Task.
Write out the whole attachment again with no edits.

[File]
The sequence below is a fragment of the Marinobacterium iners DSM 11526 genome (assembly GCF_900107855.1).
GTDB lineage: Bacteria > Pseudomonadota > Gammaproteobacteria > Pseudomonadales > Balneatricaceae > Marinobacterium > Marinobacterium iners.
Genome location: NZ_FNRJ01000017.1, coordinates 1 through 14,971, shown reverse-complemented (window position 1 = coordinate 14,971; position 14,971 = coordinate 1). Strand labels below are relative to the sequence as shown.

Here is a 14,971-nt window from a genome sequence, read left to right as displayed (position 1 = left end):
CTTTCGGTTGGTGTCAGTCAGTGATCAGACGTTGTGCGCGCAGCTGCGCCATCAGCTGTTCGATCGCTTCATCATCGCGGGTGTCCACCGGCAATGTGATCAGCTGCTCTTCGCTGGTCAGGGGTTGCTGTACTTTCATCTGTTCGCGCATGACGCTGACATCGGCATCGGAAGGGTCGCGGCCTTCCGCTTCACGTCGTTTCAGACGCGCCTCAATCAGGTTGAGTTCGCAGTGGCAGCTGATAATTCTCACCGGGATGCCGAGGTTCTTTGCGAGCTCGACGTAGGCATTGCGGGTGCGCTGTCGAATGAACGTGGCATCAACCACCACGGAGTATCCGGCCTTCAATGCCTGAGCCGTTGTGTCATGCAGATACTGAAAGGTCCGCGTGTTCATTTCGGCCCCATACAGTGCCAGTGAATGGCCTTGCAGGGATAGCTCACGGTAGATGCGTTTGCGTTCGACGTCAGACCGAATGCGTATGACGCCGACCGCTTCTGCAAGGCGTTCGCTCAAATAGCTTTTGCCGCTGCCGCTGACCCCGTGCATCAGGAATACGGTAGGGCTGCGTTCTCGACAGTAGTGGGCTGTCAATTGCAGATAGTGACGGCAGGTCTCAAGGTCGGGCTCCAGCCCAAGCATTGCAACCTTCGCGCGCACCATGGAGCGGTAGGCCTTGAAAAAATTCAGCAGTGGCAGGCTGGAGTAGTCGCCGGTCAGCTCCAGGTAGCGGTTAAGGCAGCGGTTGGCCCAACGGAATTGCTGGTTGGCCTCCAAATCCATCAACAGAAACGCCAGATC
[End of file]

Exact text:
The sequence below is a fragment of the Marinobacterium iners DSM 11526 genome (assembly GCF_900107855.1).
GTDB lineage: Bacteria > Pseudomonadota > Gammaproteobacteria > Pseudomonadales > Balneatricaceae > Marinobacterium > Marinobacterium iners.
Genome location: NZ_FNRJ01000017.1, coordinates 1 through 14,971, shown reverse-complemented (window position 1 = coordinate 14,971; position 14,971 = coordinate 1). Strand labels below are relative to the sequence as shown.

Here is a 14,971-nt window from a genome sequence, read left to right as displayed (position 1 = left end):
CTTTCGGTTGGTGTCAGTCAGTGATCAGACGTTGTGCGCGCAGCTGCGCCATCAGCTGTTCGATCGCTTCATCATCGCGGGTGTCCACCGGCAATGTGATCAGCTGCTCTTCGCTGGTCAGGGGTTGCTGTACTTTCATCTGTTCGCGCATGACGCTGACATCGGCATCGGAAGGGTCGCGGCCTTCCGCTTCACGTCGTTTCAGACGCGCCTCAATCAGGTTGAGTTCGCAGTGGCAGCTGATAATTCTCACCGGGATGCCGAGGTTCTTTGCGAGCTCGACGTAGGCATTGCGGGTGCGCTGTCGAATGAACGTGGCATCAACCACCACGGAGTATCCGGCCTTCAATGCCTGAGCCGTTGTGTCATGCAGATACTGAAAGGTCCGCGTGTTCATTTCGGCCCCATACAGTGCCAGTGAATGGCCTTGCAGGGATAGCTCACGGTAGATGCGTTTGCGTTCGACGTCAGACCGAATGCGTATGACGCCGACCGCTTCTGCAAGGCGTTCGCTCAAATAGCTTTTGCCGCTGCCGCTGACCCCGTGCATCAGGAATACGGTAGGGCTGCGTTCTCGACAGTAGTGGGCTGTCAATTGCAGATAGTGACGGCAGGTCTCAAGGTCGGGCTCCAGCCCAAGCATTGCAACCTTCGCGCGCACCATGGAGCGGTAGGCCTTGAAAAAATTCAGCAGTGGCAGGCTGGAGTAGTCGCCGGTCAGCTCCAGGTAGCGGTTAAGGCAGCGGTTGGCCCAACGGAATTGCTGGTTGGCCTCCAAATCCATCAACAGAAACGCCAGATC